In 2008, the Fontainebleau local authority launched a competition to redevelop the Faisanderie sports grounds, situated on the edge of the forest of Fontainebleau. This redevelopment includes landscaping and the rebuilding of the existing stands between the two main sports grounds.
The new grandstand, 75m long, would be inserted between two planted mounds. The awning that shelters the seating would be the only structure to rise from the site.
The base of the grandstand is made up of five lines of terraced seating facing the main football pitch, and a rear terrace that looks out over the second sports ground.
Beneath the seating and terrace, the ground floor level incorporates changing rooms, washrooms and storage. This base is made of reinforced concrete left untreated to the exterior, painted or lined inside.
The presence of heated and wet rooms underneath the terraced seating required particular solutions to ensure water-tightness and thermal insulation, taking into consideration the weight of spectators overhead. At the centre of the terrace, a partially glazed pavilion accommodates the stairs and lift lobby.
An awning covers the whole of the terrace and the terraced seating. The roof has two slopes converging towards a valley with a central gutter along its entire length.
The roof is supported by a system of spreading ‘tree-like’ columns placed every 17m. These comprise three posts, which, above a height of 3m, branch into painted steel tubular bi-articulated links. Each post system is triangulated to give transversal strength, and each gives six points of support to the roof.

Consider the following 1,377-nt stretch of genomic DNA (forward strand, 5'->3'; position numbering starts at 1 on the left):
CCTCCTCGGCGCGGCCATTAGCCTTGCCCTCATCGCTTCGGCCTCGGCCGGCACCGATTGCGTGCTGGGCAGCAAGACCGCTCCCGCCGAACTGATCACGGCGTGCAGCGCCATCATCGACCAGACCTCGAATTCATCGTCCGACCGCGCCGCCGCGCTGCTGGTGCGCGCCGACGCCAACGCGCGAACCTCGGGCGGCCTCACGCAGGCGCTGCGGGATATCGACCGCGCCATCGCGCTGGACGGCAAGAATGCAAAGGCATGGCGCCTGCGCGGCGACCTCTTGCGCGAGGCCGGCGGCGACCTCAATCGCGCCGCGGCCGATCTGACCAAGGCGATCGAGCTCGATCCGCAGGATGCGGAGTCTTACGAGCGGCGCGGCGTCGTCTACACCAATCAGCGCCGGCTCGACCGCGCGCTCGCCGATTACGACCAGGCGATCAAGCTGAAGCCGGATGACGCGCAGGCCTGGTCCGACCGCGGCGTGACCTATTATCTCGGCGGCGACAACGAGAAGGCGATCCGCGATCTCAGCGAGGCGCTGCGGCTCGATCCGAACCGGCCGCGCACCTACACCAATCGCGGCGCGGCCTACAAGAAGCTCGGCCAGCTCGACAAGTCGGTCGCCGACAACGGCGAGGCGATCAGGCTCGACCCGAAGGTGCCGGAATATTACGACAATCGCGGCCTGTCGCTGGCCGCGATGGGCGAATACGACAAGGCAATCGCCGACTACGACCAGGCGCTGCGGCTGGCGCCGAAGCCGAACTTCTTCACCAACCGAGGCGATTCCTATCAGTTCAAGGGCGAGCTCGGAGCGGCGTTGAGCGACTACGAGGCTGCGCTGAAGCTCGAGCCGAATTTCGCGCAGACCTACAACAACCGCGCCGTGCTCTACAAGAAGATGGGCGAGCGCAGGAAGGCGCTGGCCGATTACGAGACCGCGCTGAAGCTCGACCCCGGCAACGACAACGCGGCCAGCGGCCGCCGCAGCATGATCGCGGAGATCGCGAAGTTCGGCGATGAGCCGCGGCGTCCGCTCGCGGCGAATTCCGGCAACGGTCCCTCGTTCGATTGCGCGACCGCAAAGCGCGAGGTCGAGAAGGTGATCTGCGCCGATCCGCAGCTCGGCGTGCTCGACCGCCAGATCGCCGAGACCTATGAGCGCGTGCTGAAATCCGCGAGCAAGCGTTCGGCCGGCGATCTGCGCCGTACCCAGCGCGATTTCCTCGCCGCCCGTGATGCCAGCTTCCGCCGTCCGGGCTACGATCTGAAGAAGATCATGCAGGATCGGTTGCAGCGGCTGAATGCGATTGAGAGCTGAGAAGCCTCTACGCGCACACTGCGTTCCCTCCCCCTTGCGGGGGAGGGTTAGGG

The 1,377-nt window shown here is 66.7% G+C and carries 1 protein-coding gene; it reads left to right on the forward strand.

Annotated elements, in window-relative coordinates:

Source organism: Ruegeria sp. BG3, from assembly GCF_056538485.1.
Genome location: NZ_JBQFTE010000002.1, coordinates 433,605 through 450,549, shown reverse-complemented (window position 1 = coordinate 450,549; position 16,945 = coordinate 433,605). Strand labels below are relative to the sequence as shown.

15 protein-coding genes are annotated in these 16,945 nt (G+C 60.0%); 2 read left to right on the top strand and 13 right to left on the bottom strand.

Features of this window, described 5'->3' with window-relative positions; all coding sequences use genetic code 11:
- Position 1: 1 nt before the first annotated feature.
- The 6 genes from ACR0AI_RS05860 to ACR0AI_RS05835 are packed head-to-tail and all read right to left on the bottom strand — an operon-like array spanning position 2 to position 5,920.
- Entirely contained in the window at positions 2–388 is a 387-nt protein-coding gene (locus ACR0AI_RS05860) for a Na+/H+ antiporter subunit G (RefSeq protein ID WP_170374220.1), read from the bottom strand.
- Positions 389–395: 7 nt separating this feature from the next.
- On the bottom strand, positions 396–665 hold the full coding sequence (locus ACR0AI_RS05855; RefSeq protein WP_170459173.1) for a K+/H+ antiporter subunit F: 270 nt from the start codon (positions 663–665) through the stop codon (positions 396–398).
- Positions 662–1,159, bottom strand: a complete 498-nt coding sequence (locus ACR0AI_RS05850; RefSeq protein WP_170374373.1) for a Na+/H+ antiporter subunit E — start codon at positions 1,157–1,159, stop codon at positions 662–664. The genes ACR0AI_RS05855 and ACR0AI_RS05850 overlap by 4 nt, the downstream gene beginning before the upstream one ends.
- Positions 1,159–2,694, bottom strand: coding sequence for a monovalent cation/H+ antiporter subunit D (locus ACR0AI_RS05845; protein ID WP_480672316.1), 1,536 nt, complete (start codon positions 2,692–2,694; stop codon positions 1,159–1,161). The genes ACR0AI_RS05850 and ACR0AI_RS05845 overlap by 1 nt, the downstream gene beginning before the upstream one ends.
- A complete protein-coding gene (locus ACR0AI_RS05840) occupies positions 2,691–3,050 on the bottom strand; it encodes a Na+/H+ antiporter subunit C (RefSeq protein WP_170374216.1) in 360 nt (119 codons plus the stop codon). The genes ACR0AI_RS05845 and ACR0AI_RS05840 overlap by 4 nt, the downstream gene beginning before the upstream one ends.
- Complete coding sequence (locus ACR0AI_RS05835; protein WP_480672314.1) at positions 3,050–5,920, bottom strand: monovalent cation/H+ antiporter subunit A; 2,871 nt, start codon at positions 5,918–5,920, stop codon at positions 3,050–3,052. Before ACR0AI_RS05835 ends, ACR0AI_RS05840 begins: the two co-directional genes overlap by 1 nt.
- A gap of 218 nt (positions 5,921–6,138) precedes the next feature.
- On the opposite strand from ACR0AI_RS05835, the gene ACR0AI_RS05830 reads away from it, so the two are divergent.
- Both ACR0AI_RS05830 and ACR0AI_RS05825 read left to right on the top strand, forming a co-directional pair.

The roof’s structure is in Douglas fir. It is composed of pairs of glulam beams of variable section, linked by thirteen lines of purlins. Longitudinal bracing is provided by the central pavilion. The awning is covered by sheets of corrugated polycarbonate.
Beneath this cover is a screen made of a dense grid of thick planks of Douglas fir. The screen filters direct sunlight and creates a play of light and reflections on the wood, highlighting the roof line.
Stade Philippe Mahut was named after a French international (1956-2014), whose game was characterized by uncompromising simplicity – after all, he was a defender. Mahut began his career at the Racing Club de Fontainebleau and later became president of the club.
The architecture of the Stade Philippe Mahut is just as clear and uncompromising. A solid base houses the necessary functions and ancillary rooms, clear and uncomplicated. Above this a roof floats, which appears rather light and playful – roughly like the French offensive of the early 1980s led by Michel Platini and Jean Tigana.
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